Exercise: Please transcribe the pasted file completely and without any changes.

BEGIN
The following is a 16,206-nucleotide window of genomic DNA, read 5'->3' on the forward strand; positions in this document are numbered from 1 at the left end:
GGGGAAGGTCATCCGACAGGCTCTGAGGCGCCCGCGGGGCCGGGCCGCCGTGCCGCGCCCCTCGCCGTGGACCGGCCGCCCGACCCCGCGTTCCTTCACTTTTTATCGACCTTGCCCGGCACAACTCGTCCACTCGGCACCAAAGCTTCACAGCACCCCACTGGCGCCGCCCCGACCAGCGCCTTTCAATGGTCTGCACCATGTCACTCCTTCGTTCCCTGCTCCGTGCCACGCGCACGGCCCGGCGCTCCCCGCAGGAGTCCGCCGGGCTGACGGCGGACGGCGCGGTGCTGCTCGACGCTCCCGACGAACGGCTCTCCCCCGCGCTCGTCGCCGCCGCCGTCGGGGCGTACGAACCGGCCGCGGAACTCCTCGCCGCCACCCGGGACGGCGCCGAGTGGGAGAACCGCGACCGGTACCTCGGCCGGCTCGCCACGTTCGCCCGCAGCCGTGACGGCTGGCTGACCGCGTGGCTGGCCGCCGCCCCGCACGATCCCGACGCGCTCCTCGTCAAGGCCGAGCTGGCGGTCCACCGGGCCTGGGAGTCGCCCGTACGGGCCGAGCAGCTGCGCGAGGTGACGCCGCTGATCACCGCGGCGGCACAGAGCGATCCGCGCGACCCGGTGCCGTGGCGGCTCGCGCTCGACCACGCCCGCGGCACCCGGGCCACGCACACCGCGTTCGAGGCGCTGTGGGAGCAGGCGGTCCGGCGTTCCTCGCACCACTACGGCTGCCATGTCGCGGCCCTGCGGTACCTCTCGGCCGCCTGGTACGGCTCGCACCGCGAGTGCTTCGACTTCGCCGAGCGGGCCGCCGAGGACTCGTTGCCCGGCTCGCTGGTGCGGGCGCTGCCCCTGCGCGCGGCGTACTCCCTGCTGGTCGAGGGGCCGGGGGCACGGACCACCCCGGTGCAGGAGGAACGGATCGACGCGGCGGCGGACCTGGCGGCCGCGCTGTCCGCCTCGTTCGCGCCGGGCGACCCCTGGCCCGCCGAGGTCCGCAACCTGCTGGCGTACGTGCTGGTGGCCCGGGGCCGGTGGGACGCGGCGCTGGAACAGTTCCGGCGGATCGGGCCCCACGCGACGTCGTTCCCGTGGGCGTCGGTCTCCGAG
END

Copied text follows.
The following is a 16,206-nucleotide window of genomic DNA, read 5'->3' on the forward strand; positions in this document are numbered from 1 at the left end:
GGGGAAGGTCATCCGACAGGCTCTGAGGCGCCCGCGGGGCCGGGCCGCCGTGCCGCGCCCCTCGCCGTGGACCGGCCGCCCGACCCCGCGTTCCTTCACTTTTTATCGACCTTGCCCGGCACAACTCGTCCACTCGGCACCAAAGCTTCACAGCACCCCACTGGCGCCGCCCCGACCAGCGCCTTTCAATGGTCTGCACCATGTCACTCCTTCGTTCCCTGCTCCGTGCCACGCGCACGGCCCGGCGCTCCCCGCAGGAGTCCGCCGGGCTGACGGCGGACGGCGCGGTGCTGCTCGACGCTCCCGACGAACGGCTCTCCCCCGCGCTCGTCGCCGCCGCCGTCGGGGCGTACGAACCGGCCGCGGAACTCCTCGCCGCCACCCGGGACGGCGCCGAGTGGGAGAACCGCGACCGGTACCTCGGCCGGCTCGCCACGTTCGCCCGCAGCCGTGACGGCTGGCTGACCGCGTGGCTGGCCGCCGCCCCGCACGATCCCGACGCGCTCCTCGTCAAGGCCGAGCTGGCGGTCCACCGGGCCTGGGAGTCGCCCGTACGGGCCGAGCAGCTGCGCGAGGTGACGCCGCTGATCACCGCGGCGGCACAGAGCGATCCGCGCGACCCGGTGCCGTGGCGGCTCGCGCTCGACCACGCCCGCGGCACCCGGGCCACGCACACCGCGTTCGAGGCGCTGTGGGAGCAGGCGGTCCGGCGTTCCTCGCACCACTACGGCTGCCATGTCGCGGCCCTGCGGTACCTCTCGGCCGCCTGGTACGGCTCGCACCGCGAGTGCTTCGACTTCGCCGAGCGGGCCGCCGAGGACTCGTTGCCCGGCTCGCTGGTGCGGGCGCTGCCCCTGCGCGCGGCGTACTCCCTGCTGGTCGAGGGGCCGGGGGCACGGACCACCCCGGTGCAGGAGGAACGGATCGACGCGGCGGCGGACCTGGCGGCCGCGCTGTCCGCCTCGTTCGCGCCGGGCGACCCCTGGCCCGCCGAGGTCCGCAACCTGCTGGCGTACGTGCTGGTGGCCCGGGGCCGGTGGGACGCGGCGCTGGAACAGTTCCGGCGGATCGGGCCCCACGCGACGTCGTTCCCGTGGGCGTCGGTCTCCGAG